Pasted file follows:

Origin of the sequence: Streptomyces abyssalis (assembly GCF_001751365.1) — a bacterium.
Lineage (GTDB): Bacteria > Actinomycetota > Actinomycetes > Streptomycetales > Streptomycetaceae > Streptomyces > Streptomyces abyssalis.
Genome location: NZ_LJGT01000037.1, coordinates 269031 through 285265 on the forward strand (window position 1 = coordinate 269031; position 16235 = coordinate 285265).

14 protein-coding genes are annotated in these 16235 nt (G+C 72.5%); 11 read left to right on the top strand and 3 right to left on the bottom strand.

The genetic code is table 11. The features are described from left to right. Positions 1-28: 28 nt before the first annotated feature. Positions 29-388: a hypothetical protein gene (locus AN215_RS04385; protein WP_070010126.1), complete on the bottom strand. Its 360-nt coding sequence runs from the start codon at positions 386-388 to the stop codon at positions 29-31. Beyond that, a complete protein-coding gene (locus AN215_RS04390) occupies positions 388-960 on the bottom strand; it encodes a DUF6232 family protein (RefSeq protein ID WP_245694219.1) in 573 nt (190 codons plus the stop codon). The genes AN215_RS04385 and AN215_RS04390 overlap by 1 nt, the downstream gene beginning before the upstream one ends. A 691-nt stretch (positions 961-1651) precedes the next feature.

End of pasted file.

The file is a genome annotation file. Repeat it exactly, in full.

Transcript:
Origin of the sequence: Streptomyces abyssalis (assembly GCF_001751365.1) — a bacterium.
Lineage (GTDB): Bacteria > Actinomycetota > Actinomycetes > Streptomycetales > Streptomycetaceae > Streptomyces > Streptomyces abyssalis.
Genome location: NZ_LJGT01000037.1, coordinates 269031 through 285265 on the forward strand (window position 1 = coordinate 269031; position 16235 = coordinate 285265).

14 protein-coding genes are annotated in these 16235 nt (G+C 72.5%); 11 read left to right on the top strand and 3 right to left on the bottom strand.

The genetic code is table 11. The features are described from left to right. Positions 1-28: 28 nt before the first annotated feature. Positions 29-388: a hypothetical protein gene (locus AN215_RS04385; protein WP_070010126.1), complete on the bottom strand. Its 360-nt coding sequence runs from the start codon at positions 386-388 to the stop codon at positions 29-31. Beyond that, a complete protein-coding gene (locus AN215_RS04390) occupies positions 388-960 on the bottom strand; it encodes a DUF6232 family protein (RefSeq protein ID WP_245694219.1) in 573 nt (190 codons plus the stop codon). The genes AN215_RS04385 and AN215_RS04390 overlap by 1 nt, the downstream gene beginning before the upstream one ends. A 691-nt stretch (positions 961-1651) precedes the next feature.